A study among African American patients with cancer who had declined to participate in a therapeutic clinical trial found that few patients reported receiving a positive recommendation from their physician to participate in the trial. “Patients gave multiple refusal reasons,” researchers led by Richard F. Brown, PhD, of the Virginia Commonwealth University School of Medicine, Richmond, reported in the Journal of Oncology Practice. “Most participants refused as a result of fears of additional burdens and adverse effects.” In addition, family members often recommended against trial participation.
The investigators noted that less than 5% of all adult patients with cancer participate in clinical trials and even lower rates have been reported among racial/ethnic minority populations. The study builds on a previous one that explored reasons for refusing to participate in a clinical trial among a sample of 1,995 patients with cancer evaluated for a therapeutic clinical trial over a 4-year period.
“In that study, African American patients were 1.8 times more likely to refuse trial participation than white patients,” the researchers wrote. “When we assessed 11 specific refusal reasons, we found that, compared with white patients, [African American] patients were more likely to cite no interest in trials, pressures from family members, and feeling overwhelmed by the decision-making process, or to provide no reason for refusal. These results suggest that [African American] patients may value interventions that promote information exchange and decision support.”
The current study included 22 consecutively recruited African American patients who had declined to participate in a therapeutic clinical trial at a National Cancer Institute-designated cancer center. The average age was 57; 68% were female; and 46% had been diagnosed with breast cancer.
“Slightly more than half of participants (n = 12; 55%) rated their health status as poor or fair, and almost a third (n = 7; 32%) reported that the cost of care prohibited them from seeking health services,” the investigators stated.
Responding to psychosocial questionnaires, 91% said that they had high needs for information and 68% that they wanted to share decisions. Patients indicated high levels of social support, as well as self-efficacy to understand and participate in care, maintain a positive attitude, and seek/obtain information.
“All participants discussed a clinical trial with either a physician alone or a physician and nurse in combination,” the investigators noted. Nearly one-third of patients (n = 7; 32%) “reported receiving written information that they could take home to review,” the authors added. Three patients (14%) “remembered receiving a positive recommendation from their physician to participate in the trial.”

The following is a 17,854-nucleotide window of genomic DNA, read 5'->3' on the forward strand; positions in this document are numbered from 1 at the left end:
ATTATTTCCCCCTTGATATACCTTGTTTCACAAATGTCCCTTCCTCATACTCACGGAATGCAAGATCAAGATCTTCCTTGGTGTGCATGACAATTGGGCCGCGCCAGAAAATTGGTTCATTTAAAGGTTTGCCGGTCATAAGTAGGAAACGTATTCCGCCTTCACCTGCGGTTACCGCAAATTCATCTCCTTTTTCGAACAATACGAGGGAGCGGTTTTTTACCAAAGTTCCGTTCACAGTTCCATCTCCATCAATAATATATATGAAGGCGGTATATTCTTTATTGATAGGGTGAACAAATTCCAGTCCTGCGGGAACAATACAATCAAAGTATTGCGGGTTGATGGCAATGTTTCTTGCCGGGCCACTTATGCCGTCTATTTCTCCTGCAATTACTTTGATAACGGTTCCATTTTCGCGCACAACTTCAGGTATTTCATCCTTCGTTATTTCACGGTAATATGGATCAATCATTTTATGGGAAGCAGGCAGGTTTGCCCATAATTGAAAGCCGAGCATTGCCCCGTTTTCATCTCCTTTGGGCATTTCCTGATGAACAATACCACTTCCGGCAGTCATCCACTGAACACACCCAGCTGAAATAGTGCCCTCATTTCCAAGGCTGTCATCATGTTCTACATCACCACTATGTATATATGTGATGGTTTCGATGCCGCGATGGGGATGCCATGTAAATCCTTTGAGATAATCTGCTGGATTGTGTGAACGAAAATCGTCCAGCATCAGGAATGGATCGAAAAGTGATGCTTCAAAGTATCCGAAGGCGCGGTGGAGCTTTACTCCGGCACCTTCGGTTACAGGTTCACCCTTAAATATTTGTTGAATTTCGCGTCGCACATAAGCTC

Among the concerns cited by those declining participation in a clinical trial were increased treatment related burden (cited by 55%), potential adverse effects of the treatment received in the clinical trial (50%), and computerized randomization to a treatment arm (36%). Some also cited pressures from family members not to participate because the trial “was too risky and they didn’t want their family member to be a research ‘guinea pig.’” Other patients just felt overwhelmed.
Comparing patients’ concerns with the information they were given, the investigators “found that patients misunderstood critical information such as the existence of a placebo control or identified extremely rare adverse effects as their primary concern. These findings are consistent with research that has identified significant patient misunderstanding of trial information,” the authors noted.
Patients were asked to consider the potential utility of four decision support tools. Having the opportunity to use a decision aid to discuss the advantages and disadvantages of participation with a physician was supported by 73% of the patients. Being provided with a question prompt list before their discussion about the clinical trial was viewed favorably by 66%, receiving an informative DVD by 55%, and having access to a patient navigator by 45%. In addition, 45% rated all four options as potentially beneficial.
“Our results suggest that clinician researchers consider several actionable items,” the researchers concluded. They listed these items as: “(1) that clinicians provide a clear recommendation about joining a clinical trial, (2) that the role of the person discussing the trial be clearly identified, (3) that lay language handouts be provided to accompany trial information and consent forms, and (4) that patients’ family member or other support person be encouraged to attend the consultation.” ■